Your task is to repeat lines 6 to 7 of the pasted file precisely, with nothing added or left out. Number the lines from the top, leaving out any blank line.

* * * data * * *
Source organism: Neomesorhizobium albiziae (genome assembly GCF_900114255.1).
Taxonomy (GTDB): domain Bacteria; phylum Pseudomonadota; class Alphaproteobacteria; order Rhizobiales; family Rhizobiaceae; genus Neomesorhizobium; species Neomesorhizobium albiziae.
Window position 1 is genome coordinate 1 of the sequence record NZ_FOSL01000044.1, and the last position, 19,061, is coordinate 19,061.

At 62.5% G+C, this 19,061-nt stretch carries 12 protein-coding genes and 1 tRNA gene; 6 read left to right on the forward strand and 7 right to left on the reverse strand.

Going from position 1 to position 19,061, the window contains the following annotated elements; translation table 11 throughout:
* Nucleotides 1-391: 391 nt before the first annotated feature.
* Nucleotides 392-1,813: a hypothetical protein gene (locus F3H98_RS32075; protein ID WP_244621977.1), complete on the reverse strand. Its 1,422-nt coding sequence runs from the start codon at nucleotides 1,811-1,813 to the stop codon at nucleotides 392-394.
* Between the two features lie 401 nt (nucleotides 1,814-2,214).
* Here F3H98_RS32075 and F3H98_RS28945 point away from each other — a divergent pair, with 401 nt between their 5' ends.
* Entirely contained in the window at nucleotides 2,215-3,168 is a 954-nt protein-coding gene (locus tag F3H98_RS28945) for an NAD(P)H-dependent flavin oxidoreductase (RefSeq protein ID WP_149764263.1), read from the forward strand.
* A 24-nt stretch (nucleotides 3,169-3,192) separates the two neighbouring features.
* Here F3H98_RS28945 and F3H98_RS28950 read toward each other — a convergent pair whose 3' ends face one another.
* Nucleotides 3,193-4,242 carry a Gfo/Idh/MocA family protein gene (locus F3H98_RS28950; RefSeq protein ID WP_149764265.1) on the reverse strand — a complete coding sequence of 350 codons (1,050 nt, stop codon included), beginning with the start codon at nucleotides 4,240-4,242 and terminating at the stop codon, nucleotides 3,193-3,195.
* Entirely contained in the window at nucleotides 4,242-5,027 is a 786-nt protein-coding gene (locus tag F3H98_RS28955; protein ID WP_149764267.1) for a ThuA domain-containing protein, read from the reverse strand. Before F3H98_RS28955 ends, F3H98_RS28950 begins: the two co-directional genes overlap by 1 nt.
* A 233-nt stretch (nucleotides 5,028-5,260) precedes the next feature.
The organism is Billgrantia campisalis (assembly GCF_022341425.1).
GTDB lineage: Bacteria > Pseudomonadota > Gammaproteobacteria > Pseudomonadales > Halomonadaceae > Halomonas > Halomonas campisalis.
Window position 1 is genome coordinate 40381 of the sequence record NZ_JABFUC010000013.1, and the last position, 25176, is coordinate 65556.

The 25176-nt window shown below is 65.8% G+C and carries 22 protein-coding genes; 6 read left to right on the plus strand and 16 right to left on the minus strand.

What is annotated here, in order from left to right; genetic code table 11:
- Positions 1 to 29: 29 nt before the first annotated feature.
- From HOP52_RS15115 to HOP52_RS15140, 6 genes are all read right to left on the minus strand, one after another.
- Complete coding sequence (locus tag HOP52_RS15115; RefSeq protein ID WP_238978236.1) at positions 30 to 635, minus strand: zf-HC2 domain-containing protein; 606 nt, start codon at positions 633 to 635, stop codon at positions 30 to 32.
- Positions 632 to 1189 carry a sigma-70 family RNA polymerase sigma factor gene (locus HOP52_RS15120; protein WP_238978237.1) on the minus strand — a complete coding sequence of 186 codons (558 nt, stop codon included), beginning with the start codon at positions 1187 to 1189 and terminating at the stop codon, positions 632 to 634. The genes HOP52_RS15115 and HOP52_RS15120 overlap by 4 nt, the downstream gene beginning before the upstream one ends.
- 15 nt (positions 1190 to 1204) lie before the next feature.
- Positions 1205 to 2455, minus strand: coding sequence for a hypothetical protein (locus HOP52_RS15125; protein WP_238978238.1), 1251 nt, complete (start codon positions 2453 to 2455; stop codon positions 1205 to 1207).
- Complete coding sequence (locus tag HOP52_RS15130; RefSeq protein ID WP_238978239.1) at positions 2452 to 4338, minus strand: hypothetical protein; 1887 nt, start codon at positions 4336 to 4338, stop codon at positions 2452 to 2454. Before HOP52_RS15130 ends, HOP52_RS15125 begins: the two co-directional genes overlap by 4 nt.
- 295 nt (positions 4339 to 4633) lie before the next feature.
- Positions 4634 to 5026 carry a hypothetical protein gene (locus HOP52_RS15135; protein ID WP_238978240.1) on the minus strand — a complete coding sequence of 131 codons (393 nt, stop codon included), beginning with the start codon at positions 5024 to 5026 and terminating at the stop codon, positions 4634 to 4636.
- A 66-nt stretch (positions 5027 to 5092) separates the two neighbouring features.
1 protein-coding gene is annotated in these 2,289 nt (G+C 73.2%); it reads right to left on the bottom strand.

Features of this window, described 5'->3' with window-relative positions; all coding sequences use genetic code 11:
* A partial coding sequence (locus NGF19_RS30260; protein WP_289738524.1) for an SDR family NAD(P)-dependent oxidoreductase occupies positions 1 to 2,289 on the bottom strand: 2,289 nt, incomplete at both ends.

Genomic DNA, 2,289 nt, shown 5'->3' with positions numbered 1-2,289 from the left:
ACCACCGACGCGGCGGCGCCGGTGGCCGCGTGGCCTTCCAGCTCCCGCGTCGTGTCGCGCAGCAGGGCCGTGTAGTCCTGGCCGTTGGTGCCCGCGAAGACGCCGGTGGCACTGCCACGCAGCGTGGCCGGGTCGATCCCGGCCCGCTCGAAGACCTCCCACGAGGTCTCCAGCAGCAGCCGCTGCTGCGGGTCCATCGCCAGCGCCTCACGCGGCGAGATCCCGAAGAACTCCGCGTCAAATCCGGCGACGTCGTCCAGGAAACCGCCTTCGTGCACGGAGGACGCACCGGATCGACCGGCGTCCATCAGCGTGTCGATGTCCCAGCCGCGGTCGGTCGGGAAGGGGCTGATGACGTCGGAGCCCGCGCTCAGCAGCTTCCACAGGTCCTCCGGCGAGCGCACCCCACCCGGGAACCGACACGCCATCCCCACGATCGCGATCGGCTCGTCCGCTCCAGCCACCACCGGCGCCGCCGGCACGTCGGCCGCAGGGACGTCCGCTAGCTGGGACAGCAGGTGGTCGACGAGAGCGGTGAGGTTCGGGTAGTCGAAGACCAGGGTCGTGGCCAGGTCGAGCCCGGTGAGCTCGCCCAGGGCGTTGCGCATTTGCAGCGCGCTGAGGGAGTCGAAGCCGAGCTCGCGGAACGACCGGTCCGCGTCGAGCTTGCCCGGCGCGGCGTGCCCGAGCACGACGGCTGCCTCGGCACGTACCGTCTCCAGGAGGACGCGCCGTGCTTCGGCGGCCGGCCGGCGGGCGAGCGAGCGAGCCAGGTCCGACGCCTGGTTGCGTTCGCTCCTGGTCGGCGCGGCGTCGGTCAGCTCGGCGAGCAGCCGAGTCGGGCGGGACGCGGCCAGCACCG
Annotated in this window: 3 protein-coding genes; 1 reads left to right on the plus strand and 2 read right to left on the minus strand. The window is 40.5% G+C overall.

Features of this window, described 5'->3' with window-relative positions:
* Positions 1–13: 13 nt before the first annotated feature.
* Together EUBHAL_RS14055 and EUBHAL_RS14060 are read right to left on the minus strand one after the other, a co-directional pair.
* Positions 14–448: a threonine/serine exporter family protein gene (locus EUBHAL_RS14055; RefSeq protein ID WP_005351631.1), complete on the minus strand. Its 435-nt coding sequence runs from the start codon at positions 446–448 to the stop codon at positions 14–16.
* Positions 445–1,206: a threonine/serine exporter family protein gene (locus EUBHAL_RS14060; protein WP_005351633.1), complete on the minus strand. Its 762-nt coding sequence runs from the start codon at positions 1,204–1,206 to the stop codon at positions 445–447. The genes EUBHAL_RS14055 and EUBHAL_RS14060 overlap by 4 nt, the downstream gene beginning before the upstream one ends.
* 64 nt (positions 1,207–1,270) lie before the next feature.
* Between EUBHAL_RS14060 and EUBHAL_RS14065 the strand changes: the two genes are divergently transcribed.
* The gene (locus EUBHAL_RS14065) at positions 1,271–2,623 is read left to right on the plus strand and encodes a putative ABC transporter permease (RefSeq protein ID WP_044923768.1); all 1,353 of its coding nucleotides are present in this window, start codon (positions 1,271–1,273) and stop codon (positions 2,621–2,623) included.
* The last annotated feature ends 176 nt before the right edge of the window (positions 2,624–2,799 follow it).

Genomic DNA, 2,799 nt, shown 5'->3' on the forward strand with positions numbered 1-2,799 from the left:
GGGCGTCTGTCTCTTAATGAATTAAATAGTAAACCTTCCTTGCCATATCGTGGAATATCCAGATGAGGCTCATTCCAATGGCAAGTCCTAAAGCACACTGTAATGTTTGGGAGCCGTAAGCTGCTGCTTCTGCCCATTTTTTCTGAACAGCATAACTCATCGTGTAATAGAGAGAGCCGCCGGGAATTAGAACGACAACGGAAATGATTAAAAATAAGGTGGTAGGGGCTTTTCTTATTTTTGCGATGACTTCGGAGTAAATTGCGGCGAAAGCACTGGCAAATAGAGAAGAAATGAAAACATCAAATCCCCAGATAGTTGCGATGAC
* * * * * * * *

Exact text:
* Nucleotides 1-391: 391 nt before the first annotated feature.
* Nucleotides 392-1,813: a hypothetical protein gene (locus F3H98_RS32075; protein ID WP_244621977.1), complete on the reverse strand. Its 1,422-nt coding sequence runs from the start codon at nucleotides 1,811-1,813 to the stop codon at nucleotides 392-394.